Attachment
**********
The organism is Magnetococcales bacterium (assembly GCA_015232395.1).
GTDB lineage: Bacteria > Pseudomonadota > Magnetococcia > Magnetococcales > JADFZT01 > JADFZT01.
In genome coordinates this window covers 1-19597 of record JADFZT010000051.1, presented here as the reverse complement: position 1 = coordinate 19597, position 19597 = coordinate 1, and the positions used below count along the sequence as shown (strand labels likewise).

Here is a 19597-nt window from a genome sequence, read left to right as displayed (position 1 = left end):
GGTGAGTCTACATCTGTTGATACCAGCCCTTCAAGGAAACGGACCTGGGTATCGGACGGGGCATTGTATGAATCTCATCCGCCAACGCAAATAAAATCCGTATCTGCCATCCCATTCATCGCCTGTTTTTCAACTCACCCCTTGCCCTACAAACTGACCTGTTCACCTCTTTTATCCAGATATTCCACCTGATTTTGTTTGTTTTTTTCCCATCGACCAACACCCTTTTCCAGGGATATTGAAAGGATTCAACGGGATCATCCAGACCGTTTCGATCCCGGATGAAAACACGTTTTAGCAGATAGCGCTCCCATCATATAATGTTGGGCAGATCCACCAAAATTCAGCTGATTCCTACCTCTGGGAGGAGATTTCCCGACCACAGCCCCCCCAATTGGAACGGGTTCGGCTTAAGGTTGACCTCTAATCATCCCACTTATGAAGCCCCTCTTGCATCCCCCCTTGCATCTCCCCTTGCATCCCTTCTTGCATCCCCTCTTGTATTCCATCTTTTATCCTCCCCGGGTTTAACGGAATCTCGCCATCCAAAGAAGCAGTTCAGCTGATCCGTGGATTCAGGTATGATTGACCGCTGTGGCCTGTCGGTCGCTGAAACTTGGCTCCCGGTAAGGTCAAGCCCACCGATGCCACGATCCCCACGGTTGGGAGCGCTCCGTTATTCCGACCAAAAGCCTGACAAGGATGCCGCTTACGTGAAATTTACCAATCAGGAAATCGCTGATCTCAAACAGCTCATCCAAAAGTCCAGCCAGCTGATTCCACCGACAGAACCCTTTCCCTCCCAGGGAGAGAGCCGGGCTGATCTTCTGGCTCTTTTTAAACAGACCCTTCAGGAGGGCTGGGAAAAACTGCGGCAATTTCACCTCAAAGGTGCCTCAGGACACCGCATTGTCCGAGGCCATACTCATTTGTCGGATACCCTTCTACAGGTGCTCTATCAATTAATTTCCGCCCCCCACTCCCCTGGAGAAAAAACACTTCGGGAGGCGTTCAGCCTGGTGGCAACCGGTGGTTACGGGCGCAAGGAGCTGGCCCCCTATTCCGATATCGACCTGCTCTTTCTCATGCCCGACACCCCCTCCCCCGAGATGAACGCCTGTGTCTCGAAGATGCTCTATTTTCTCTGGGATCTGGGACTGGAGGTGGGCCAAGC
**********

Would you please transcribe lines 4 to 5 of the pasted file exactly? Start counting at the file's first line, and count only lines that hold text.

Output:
Here is a 19597-nt window from a genome sequence, read left to right as displayed (position 1 = left end):
GGTGAGTCTACATCTGTTGATACCAGCCCTTCAAGGAAACGGACCTGGGTATCGGACGGGGCATTGTATGAATCTCATCCGCCAACGCAAATAAAATCCGTATCTGCCATCCCATTCATCGCCTGTTTTTCAACTCACCCCTTGCCCTACAAACTGACCTGTTCACCTCTTTTATCCAGATATTCCACCTGATTTTGTTTGTTTTTTTCCCATCGACCAACACCCTTTTCCAGGGATATTGAAAGGATTCAACGGGATCATCCAGACCGTTTCGATCCCGGATGAAAACACGTTTTAGCAGATAGCGCTCCCATCATATAATGTTGGGCAGATCCACCAAAATTCAGCTGATTCCTACCTCTGGGAGGAGATTTCCCGACCACAGCCCCCCCAATTGGAACGGGTTCGGCTTAAGGTTGACCTCTAATCATCCCACTTATGAAGCCCCTCTTGCATCCCCCCTTGCATCTCCCCTTGCATCCCTTCTTGCATCCCCTCTTGTATTCCATCTTTTATCCTCCCCGGGTTTAACGGAATCTCGCCATCCAAAGAAGCAGTTCAGCTGATCCGTGGATTCAGGTATGATTGACCGCTGTGGCCTGTCGGTCGCTGAAACTTGGCTCCCGGTAAGGTCAAGCCCACCGATGCCACGATCCCCACGGTTGGGAGCGCTCCGTTATTCCGACCAAAAGCCTGACAAGGATGCCGCTTACGTGAAATTTACCAATCAGGAAATCGCTGATCTCAAACAGCTCATCCAAAAGTCCAGCCAGCTGATTCCACCGACAGAACCCTTTCCCTCCCAGGGAGAGAGCCGGGCTGATCTTCTGGCTCTTTTTAAACAGACCCTTCAGGAGGGCTGGGAAAAACTGCGGCAATTTCACCTCAAAGGTGCCTCAGGACACCGCATTGTCCGAGGCCATACTCATTTGTCGGATACCCTTCTACAGGTGCTCTATCAATTAATTTCCGCCCCCCACTCCCCTGGAGAAAAAACACTTCGGGAGGCGTTCAGCCTGGTGGCAACCGGTGGTTACGGGCGCAAGGAGCTGGCCCCCTATTCCGATATCGACCTGCTCTTTCTCATGCCCGACACCCCCTCCCCCGAGATGAACGCCTGTGTCTCGAAGATGCTCTATTTTCTCTGGGATCTGGGACTGGAGGTGGGCCAAGC